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Having the Talk: Talking To Seniors About Retirement

Are you beginning to consider retirement community options for your parents? Having that conversation with them is not always easy, but Pat M. Irwin, President of ElderCareCanada offers advice based on her experience working with families just like yours.

Having the talk

Manage expectations

Contrary to what you might think, families don’t just make retirement decisions over a cup of tea. It’s normal to have discussions, arguments and every variation of emotion. While it’s one of the most important talks in a person’s life, there’s no need to dread the retirement care talk if you keep these tips in mind.

1. Do your homework and research
 

  • Discover your parents’ needs by learning about their typical day, week and month to see what’s working and where assistance or improvements could make a difference.
  • Review their financial resources, including the market value of the family home, to see what price points they can afford for housing, care and other support.
  • Research the options for retirement housing and care, develop a short list and personally check out each option. Firm knowledge of these facts will help you overcome the inevitable objections. Explore and compare the featured retirement homes or home care services here on Comfort Life.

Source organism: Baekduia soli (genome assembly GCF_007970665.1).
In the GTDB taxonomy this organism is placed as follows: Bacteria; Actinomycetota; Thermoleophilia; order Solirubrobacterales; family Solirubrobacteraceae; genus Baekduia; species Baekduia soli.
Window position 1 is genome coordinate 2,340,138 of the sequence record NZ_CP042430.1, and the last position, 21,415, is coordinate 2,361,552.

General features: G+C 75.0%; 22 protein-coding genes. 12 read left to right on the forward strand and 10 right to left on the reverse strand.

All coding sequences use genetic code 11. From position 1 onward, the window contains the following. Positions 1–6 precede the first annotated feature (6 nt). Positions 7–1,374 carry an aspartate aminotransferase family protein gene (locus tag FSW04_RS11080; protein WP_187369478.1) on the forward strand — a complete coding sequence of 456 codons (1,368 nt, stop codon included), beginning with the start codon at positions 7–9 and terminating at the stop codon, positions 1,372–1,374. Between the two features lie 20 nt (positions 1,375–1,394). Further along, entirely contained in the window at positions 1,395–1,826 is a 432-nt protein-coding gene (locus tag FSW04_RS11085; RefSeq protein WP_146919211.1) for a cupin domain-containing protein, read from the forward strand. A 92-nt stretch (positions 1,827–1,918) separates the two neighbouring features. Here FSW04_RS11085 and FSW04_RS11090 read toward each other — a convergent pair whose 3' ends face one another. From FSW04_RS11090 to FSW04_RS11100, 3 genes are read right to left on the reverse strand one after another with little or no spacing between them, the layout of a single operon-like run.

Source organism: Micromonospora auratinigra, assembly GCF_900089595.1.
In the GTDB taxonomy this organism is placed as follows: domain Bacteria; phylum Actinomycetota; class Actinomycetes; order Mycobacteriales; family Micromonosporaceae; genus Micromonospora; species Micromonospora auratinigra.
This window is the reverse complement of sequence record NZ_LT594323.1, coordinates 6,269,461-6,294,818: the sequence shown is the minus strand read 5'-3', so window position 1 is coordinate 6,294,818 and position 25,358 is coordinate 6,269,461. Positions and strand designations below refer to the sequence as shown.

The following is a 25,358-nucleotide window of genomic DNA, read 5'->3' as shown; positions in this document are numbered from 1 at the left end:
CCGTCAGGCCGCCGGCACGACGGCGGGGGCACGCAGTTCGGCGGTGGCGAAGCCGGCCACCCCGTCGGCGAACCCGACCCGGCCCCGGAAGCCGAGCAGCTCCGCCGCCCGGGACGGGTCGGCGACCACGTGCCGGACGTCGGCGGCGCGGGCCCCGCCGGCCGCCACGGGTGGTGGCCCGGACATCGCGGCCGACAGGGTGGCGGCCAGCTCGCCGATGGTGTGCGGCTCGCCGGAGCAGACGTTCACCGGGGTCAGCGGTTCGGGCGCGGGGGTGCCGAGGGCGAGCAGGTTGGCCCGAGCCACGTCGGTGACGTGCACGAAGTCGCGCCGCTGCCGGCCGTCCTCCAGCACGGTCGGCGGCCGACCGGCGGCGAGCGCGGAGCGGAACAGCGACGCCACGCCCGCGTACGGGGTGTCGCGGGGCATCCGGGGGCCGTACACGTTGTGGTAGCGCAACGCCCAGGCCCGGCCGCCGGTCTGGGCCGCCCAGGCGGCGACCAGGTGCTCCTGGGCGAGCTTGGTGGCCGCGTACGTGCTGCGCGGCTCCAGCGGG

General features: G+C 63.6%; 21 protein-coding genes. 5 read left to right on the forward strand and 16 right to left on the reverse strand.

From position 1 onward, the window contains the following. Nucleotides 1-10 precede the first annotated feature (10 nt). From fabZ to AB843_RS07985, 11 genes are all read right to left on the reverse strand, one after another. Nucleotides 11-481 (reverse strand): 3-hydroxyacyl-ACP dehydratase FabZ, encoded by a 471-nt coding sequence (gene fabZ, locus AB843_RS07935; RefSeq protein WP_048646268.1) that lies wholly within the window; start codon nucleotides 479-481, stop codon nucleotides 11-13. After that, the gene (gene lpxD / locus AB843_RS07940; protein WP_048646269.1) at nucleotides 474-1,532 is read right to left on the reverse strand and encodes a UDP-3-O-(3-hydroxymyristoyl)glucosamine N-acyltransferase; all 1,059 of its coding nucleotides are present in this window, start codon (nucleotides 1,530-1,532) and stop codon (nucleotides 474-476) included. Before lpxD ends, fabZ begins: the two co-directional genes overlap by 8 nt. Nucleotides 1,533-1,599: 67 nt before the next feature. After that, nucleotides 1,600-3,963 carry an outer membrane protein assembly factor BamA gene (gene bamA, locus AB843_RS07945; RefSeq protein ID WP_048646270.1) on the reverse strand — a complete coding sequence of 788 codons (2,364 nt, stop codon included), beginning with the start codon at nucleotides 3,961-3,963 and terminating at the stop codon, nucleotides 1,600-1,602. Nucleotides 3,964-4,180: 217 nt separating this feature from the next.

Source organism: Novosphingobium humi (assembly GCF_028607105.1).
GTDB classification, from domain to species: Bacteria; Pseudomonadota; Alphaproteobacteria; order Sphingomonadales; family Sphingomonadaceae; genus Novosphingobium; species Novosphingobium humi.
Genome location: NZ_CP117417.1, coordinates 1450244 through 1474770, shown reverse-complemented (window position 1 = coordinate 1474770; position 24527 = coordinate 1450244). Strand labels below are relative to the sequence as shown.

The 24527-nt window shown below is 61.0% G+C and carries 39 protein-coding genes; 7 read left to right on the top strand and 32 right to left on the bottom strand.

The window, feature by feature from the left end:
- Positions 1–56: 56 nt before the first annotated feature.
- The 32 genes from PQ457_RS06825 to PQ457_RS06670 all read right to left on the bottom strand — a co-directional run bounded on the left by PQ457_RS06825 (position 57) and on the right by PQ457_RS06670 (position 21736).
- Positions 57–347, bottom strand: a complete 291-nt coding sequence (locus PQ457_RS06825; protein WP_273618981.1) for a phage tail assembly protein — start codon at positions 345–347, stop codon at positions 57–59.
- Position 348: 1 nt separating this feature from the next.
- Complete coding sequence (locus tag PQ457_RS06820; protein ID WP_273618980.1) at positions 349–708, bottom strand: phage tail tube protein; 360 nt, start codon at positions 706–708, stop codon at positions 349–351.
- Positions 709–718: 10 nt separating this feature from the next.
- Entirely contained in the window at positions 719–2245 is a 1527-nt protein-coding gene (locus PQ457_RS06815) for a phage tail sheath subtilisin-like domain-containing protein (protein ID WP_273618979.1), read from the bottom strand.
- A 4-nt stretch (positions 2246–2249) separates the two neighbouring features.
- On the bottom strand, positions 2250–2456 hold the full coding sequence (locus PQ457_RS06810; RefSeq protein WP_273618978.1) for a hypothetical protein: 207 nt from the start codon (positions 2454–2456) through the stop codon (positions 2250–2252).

Frame your attitude

Avoid panic, judgment and criticism. You are not parenting your parents—you’re partnering with practical support based on your research to provide them with the best retirement possible.

 

2. Create a retirement care strategy

Using your research and positive attitude, develop a strategy of tasks and checkpoints: plan the work and work the plan. An example might be research three retirement homes this month, visit two and book a trial stay the following month, and make a decision within four months. A plan with target goals is something everyone can readily relate to.

Ensure you ask the right questions when you visit a retirement community for a tour. Download our free eBook The Ultimate Retirement Tour Checklist for 153 questions you should ask to make sure you have the information you need to make the right choice.

Involve all players
Be sure that all relevant parties—siblings and their spouses—are on the same page for a united front.

3. Start with a small step

Try implementing something simple as a first step, such as transportation assistance. Build on that success to gain credibility as a partner in your parents’ well-being.

Make sure there are no surprises

Give your shortlisted retirement home or home care options a trial run. Go for a complimentary lunch, book a one-week stay at a retirement home, talk to other residents and staff, find friends who’ve made the switch and get their best advice.

Trying to choose between home care and a retirement community? Get the facts you need. Download our free eBook The Cost of Living at Home for detailed financial information and advice.

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